If unsure which file extension to to use, ask your host. If your host doesn't support server-side includes, change hosts.
How to Use Server-Side Includes with DW
I'm a totaly noob at this stuff too, I've used php to build my site and don't understand spry stuff (i've seen it on the DW menus...but always skipped past it! I probably should spend the time to learn one day!)
the way I created my first include, and it was a menu too, was to simply build it as normal in a full page. Once you have it looking the way you want, simply copy and past the code for the menu into a new file. Now if your using div's you'll either need to include the div tags in every file (which is what I did as I use the same template on every page) or include the div tags in the code you copy.
Paste the copied code into a new file and save it as something like menu.php.
Save menu.php in you main file tree somewhere (I created a seperate Includes folder and put them all in there)
then on each page go to the current menu location, remove the code you have there (but keeping div tags in place) and add the include line I mentioned before. you will need to make sure the pages using the include are saved as .php and NOT .html or they won't work.
And thats it, 'Simples'
PS if you put the Includes in a seperate folder you'll need to change <?php include 'menu.php'; ?> to <?php include 'foldername/menu.php'; ?>
Ok so I just made the entire menu, saved it as menu.php, and had my website pages point to it. In order to see live view, however, it wants to connect to a server, upload files and do a bunch of stuff and I have no idea what's going on.
So I scratched that, named the menu "menu.html" , added all the code, and now in live view everything looks like it's supposed to.
Now I'm wondering if when I actually upload the files and try to view it, I am going to have problems.
I saw on some youtube video that you have to add something to your .htaccess file to make includes named as *.html viewable, so I did that. Hopefully everything will be ok...?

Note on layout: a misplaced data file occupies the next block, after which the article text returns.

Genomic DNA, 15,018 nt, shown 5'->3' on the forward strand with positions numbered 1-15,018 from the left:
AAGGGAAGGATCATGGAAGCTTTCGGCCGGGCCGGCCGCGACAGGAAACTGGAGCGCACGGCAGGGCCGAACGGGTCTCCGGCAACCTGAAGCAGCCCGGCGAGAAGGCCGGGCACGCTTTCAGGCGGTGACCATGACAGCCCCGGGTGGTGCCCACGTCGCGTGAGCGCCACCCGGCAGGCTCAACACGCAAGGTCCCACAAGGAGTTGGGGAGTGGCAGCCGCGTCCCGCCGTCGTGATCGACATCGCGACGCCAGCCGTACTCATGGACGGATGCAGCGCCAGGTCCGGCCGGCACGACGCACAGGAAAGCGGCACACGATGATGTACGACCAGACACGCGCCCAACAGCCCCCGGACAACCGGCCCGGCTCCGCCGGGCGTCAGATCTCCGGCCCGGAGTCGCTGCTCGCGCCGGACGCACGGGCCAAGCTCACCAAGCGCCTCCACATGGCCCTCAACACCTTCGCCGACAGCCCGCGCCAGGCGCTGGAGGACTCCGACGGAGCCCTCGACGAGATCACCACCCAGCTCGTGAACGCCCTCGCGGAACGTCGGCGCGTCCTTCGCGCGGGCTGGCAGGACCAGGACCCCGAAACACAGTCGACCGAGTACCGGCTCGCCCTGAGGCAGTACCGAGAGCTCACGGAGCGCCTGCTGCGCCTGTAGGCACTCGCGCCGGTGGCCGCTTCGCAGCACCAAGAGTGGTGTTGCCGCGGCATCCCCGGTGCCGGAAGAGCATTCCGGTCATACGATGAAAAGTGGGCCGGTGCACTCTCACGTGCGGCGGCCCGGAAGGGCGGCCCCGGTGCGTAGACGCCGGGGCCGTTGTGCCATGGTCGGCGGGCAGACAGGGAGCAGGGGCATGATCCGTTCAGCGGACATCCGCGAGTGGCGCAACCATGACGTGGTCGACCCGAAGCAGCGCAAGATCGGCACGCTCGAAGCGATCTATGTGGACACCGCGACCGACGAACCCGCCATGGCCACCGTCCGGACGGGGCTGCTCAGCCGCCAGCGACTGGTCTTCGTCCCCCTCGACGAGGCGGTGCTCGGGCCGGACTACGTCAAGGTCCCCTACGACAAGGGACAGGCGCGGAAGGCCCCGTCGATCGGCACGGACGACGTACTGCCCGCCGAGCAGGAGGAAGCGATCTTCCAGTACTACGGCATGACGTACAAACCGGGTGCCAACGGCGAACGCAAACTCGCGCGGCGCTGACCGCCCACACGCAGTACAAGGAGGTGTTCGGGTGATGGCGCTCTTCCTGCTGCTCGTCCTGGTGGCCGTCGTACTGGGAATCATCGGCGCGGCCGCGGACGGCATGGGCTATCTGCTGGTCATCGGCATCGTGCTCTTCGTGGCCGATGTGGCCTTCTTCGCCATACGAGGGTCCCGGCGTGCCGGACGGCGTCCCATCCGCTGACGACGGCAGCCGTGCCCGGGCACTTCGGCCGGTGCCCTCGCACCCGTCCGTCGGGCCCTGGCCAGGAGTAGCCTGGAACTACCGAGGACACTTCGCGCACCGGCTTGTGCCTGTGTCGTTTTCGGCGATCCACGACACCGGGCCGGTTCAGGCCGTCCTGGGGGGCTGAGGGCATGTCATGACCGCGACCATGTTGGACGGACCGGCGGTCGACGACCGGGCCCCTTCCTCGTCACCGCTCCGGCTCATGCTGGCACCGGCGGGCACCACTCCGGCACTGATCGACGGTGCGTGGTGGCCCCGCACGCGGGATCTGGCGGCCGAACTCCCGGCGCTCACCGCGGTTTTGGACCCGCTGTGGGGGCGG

I've never used an html file as an include but I guess it should work!
Can't offer much to help though sorry!
every single page in my site is a .php, I figured that way I can still use it as plain html (it will present in the same way) but if I add any scripts or includes I don't have to rename the file and therefore update the links.
I'm sure plenty of purists will say that I shouldn't....but it works for me :-)
>I saw on some youtube video that you have to
>add something to your .htaccess file to make
>includes named as *.html viewable
The name of the include file does not matter. What does matter is the name of the parent file. It needs an extension that will cause the server to parse the page looking for includes. For static pages, shtm(l) are common, but you can modify your server to parse any page. Depending on your host, you can likely contol this from the host control panel. Any type of dynamic page will already by parsed by the server.
When building dynamic pages or pages that will parse includes, it's a very good idea to install a local testing server. This way you can test pages locally on your PC before uploading them to your web server.
Popular PHP & MySql testing servers:
MAMP for Mac
Also see, setting-up a Local Test Server in DW CS4